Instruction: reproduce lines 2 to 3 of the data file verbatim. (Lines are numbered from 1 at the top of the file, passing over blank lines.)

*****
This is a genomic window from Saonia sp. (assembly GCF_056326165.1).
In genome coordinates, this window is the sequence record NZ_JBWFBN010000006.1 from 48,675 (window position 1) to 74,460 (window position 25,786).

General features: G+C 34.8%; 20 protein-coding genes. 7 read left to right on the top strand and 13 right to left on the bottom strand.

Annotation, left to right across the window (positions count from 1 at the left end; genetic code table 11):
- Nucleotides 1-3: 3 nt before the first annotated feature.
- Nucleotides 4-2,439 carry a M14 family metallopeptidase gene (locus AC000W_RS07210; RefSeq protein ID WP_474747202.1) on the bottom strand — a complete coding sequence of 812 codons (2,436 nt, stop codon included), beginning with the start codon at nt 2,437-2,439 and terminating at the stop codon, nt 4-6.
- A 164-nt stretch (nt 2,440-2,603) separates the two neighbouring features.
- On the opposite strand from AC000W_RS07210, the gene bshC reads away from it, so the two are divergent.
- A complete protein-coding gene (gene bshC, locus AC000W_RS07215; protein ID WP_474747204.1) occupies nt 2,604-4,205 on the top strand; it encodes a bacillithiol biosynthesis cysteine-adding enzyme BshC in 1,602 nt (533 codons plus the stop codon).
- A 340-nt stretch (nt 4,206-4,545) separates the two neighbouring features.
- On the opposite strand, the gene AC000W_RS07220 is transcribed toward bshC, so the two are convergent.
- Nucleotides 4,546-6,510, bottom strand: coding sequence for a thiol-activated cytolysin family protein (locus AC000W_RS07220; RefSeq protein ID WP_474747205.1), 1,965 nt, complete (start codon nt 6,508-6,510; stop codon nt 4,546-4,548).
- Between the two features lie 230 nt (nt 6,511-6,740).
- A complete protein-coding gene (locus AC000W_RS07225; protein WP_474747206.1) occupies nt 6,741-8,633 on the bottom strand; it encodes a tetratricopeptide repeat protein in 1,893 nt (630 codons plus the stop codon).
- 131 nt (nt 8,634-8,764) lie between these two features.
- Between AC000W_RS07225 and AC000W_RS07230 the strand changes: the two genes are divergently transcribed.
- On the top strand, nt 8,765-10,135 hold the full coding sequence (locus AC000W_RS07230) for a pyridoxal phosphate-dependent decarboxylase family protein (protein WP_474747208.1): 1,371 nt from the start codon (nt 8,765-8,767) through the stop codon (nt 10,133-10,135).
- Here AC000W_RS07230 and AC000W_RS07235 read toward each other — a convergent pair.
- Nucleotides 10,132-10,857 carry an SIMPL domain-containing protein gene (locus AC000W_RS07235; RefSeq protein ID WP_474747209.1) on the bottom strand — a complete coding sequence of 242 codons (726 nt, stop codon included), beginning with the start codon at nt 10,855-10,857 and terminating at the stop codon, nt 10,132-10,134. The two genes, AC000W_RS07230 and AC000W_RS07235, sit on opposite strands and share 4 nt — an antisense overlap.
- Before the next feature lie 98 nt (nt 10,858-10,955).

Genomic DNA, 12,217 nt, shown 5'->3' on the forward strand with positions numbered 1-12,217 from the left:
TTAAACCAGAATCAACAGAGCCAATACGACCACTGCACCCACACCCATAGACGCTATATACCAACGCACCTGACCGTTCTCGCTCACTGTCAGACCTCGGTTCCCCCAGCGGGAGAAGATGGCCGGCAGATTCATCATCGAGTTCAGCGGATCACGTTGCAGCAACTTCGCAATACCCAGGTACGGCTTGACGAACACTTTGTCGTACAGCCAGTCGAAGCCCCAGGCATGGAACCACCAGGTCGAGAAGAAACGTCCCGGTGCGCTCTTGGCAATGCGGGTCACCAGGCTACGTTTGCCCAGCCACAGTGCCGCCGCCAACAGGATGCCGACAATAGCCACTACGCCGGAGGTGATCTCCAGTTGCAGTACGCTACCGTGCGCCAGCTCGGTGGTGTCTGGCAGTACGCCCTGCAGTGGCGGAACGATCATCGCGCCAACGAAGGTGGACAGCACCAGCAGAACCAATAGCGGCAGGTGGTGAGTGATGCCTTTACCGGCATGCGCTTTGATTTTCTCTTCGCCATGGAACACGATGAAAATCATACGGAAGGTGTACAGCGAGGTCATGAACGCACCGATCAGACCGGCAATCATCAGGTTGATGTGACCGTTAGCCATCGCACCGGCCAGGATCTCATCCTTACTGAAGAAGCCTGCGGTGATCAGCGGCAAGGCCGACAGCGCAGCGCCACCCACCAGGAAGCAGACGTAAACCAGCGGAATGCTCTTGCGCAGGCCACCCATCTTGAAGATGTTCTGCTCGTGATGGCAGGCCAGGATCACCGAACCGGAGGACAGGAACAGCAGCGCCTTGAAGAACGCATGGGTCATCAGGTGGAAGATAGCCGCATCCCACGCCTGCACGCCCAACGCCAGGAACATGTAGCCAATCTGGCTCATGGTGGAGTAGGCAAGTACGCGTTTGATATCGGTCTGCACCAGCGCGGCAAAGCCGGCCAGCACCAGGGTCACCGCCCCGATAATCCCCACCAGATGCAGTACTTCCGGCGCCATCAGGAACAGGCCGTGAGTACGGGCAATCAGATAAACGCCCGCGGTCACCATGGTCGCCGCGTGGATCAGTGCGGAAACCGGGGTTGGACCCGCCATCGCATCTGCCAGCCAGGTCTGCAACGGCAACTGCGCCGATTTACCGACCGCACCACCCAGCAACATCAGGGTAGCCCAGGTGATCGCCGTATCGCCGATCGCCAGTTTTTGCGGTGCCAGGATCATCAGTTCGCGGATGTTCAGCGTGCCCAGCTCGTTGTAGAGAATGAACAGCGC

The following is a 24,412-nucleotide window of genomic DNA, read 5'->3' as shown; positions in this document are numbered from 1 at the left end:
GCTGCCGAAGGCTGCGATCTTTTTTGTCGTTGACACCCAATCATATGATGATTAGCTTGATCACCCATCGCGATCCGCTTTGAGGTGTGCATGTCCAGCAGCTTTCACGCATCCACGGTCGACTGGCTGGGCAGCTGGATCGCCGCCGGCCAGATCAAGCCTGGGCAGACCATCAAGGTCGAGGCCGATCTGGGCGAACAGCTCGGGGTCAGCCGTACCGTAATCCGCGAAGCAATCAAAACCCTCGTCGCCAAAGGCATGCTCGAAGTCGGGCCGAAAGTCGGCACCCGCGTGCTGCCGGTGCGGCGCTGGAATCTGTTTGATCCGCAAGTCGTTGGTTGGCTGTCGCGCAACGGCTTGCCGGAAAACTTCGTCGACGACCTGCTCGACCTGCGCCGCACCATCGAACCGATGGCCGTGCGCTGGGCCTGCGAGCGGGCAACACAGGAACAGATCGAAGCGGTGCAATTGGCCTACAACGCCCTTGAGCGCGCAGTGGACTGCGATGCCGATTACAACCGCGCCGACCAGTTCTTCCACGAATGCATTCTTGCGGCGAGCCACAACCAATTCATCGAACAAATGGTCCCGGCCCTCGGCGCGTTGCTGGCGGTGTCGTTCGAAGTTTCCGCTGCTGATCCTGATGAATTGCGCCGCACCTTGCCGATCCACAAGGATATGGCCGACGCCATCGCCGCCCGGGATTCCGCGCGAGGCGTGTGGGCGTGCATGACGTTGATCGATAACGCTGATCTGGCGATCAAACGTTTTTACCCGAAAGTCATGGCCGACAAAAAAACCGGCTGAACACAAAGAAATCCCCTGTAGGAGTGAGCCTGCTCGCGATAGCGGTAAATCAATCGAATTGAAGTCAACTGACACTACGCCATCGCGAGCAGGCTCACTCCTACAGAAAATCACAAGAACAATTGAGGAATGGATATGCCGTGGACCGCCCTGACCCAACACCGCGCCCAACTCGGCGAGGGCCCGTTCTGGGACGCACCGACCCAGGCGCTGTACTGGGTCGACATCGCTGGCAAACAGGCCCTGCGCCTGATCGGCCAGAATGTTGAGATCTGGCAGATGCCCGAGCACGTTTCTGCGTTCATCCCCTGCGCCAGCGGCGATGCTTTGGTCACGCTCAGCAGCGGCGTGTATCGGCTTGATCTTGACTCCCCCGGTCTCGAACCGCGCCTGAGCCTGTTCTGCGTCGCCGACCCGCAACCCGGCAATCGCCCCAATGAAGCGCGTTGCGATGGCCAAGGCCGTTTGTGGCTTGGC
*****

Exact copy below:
In genome coordinates, this window is the sequence record NZ_JBWFBN010000006.1 from 48,675 (window position 1) to 74,460 (window position 25,786).

General features: G+C 34.8%; 20 protein-coding genes. 7 read left to right on the top strand and 13 right to left on the bottom strand.